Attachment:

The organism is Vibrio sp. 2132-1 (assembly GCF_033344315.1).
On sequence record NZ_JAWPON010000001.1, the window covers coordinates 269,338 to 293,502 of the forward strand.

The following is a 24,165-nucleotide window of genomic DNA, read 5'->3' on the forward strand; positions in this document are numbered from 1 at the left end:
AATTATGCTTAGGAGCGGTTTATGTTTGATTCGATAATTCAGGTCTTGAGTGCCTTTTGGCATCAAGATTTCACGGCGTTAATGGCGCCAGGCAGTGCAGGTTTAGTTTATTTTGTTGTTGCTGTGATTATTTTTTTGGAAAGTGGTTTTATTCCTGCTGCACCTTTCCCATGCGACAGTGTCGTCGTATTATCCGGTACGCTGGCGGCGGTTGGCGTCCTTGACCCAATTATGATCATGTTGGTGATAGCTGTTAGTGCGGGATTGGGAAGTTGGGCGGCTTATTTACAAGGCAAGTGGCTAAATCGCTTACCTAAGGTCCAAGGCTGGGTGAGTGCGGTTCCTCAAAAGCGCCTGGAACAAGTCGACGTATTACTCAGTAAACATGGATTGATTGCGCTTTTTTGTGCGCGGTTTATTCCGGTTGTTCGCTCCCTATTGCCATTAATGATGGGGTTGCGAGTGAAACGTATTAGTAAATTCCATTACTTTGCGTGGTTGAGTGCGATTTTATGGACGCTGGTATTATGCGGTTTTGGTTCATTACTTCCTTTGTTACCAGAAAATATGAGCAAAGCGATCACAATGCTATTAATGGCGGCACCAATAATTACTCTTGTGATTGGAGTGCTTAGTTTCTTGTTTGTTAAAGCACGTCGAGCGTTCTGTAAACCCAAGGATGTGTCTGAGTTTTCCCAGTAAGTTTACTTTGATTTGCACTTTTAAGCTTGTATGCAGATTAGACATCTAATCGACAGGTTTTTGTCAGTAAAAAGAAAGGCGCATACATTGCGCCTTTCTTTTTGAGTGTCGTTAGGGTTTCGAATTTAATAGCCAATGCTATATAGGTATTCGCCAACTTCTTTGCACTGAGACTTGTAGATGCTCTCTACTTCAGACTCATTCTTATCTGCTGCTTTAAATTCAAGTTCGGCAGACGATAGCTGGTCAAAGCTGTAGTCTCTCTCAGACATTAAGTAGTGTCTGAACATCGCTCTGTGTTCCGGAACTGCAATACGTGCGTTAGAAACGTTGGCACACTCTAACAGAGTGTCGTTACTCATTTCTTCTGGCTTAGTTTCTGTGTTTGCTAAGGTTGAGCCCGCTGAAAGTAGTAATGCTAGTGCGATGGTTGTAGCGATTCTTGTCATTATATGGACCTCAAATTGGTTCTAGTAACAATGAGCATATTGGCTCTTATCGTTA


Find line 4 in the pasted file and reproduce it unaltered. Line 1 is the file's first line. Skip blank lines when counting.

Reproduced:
AATTATGCTTAGGAGCGGTTTATGTTTGATTCGATAATTCAGGTCTTGAGTGCCTTTTGGCATCAAGATTTCACGGCGTTAATGGCGCCAGGCAGTGCAGGTTTAGTTTATTTTGTTGTTGCTGTGATTATTTTTTTGGAAAGTGGTTTTATTCCTGCTGCACCTTTCCCATGCGACAGTGTCGTCGTATTATCCGGTACGCTGGCGGCGGTTGGCGTCCTTGACCCAATTATGATCATGTTGGTGATAGCTGTTAGTGCGGGATTGGGAAGTTGGGCGGCTTATTTACAAGGCAAGTGGCTAAATCGCTTACCTAAGGTCCAAGGCTGGGTGAGTGCGGTTCCTCAAAAGCGCCTGGAACAAGTCGACGTATTACTCAGTAAACATGGATTGATTGCGCTTTTTTGTGCGCGGTTTATTCCGGTTGTTCGCTCCCTATTGCCATTAATGATGGGGTTGCGAGTGAAACGTATTAGTAAATTCCATTACTTTGCGTGGTTGAGTGCGATTTTATGGACGCTGGTATTATGCGGTTTTGGTTCATTACTTCCTTTGTTACCAGAAAATATGAGCAAAGCGATCACAATGCTATTAATGGCGGCACCAATAATTACTCTTGTGATTGGAGTGCTTAGTTTCTTGTTTGTTAAAGCACGTCGAGCGTTCTGTAAACCCAAGGATGTGTCTGAGTTTTCCCAGTAAGTTTACTTTGATTTGCACTTTTAAGCTTGTATGCAGATTAGACATCTAATCGACAGGTTTTTGTCAGTAAAAAGAAAGGCGCATACATTGCGCCTTTCTTTTTGAGTGTCGTTAGGGTTTCGAATTTAATAGCCAATGCTATATAGGTATTCGCCAACTTCTTTGCACTGAGACTTGTAGATGCTCTCTACTTCAGACTCATTCTTATCTGCTGCTTTAAATTCAAGTTCGGCAGACGATAGCTGGTCAAAGCTGTAGTCTCTCTCAGACATTAAGTAGTGTCTGAACATCGCTCTGTGTTCCGGAACTGCAATACGTGCGTTAGAAACGTTGGCACACTCTAACAGAGTGTCGTTACTCATTTCTTCTGGCTTAGTTTCTGTGTTTGCTAAGGTTGAGCCCGCTGAAAGTAGTAATGCTAGTGCGATGGTTGTAGCGATTCTTGTCATTATATGGACCTCAAATTGGTTCTAGTAACAATGAGCATATTGGCTCTTATCGTTA